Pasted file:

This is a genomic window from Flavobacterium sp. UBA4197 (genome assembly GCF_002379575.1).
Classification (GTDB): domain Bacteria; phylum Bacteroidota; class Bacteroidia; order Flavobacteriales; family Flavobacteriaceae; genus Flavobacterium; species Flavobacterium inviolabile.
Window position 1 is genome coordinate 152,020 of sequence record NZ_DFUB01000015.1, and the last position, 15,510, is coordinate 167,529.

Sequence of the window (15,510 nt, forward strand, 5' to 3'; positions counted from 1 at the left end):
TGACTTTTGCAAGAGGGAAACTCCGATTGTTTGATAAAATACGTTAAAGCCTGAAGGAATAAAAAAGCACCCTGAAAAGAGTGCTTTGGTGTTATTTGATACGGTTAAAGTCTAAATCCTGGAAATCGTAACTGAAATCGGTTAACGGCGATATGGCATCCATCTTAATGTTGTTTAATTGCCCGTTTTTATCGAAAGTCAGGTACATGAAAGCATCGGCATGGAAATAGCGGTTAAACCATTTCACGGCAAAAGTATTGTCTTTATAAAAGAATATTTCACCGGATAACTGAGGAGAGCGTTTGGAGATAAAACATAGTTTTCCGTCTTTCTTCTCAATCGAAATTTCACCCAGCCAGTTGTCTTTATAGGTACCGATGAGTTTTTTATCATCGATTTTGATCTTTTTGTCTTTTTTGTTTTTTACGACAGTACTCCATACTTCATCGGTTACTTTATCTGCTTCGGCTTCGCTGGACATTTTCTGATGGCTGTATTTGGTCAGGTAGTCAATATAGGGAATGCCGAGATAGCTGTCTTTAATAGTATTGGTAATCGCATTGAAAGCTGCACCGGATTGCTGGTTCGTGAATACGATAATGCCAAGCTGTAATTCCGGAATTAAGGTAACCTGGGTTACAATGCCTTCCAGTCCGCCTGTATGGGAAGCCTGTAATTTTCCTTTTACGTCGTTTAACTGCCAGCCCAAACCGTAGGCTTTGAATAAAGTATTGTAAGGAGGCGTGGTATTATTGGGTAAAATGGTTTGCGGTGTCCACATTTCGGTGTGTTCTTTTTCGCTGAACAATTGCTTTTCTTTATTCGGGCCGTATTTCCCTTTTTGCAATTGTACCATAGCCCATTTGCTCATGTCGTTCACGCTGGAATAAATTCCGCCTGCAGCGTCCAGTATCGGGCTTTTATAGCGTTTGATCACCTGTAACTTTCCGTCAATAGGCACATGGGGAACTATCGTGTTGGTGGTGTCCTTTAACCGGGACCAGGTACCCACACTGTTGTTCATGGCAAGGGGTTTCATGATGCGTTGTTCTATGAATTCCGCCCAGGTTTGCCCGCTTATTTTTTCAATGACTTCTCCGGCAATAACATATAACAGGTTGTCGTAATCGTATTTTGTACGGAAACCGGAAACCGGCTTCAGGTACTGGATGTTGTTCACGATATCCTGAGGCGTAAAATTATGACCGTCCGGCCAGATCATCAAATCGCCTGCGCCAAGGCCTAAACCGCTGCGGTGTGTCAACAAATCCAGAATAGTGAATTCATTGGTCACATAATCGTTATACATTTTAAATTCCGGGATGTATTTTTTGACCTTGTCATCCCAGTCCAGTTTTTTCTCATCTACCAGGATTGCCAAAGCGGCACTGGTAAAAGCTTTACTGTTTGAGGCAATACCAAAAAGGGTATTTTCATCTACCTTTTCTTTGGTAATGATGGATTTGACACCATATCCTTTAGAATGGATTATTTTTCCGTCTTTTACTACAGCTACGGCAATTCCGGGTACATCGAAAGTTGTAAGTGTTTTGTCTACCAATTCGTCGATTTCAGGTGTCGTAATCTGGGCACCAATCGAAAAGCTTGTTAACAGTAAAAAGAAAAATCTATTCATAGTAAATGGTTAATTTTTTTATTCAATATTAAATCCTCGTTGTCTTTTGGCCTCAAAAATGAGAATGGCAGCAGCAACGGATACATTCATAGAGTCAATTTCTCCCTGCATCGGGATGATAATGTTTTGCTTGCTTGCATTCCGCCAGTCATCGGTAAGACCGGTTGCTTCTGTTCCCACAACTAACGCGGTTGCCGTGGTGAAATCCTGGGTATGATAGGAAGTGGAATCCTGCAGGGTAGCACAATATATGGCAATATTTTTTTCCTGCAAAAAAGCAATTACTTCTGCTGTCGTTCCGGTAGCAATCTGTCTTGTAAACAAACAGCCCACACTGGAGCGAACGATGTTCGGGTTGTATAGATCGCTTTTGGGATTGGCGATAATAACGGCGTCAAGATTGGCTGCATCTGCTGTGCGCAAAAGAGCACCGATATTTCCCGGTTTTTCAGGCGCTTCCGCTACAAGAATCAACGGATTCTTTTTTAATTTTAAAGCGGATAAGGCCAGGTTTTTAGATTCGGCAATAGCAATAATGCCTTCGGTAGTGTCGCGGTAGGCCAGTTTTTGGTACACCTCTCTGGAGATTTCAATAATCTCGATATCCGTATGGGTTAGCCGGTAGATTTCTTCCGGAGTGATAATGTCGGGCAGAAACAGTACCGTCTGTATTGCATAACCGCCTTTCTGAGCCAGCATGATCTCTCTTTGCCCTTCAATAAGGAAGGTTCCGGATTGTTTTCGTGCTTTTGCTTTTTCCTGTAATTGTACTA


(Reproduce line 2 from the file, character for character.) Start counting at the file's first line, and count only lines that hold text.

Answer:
Classification (GTDB): domain Bacteria; phylum Bacteroidota; class Bacteroidia; order Flavobacteriales; family Flavobacteriaceae; genus Flavobacterium; species Flavobacterium inviolabile.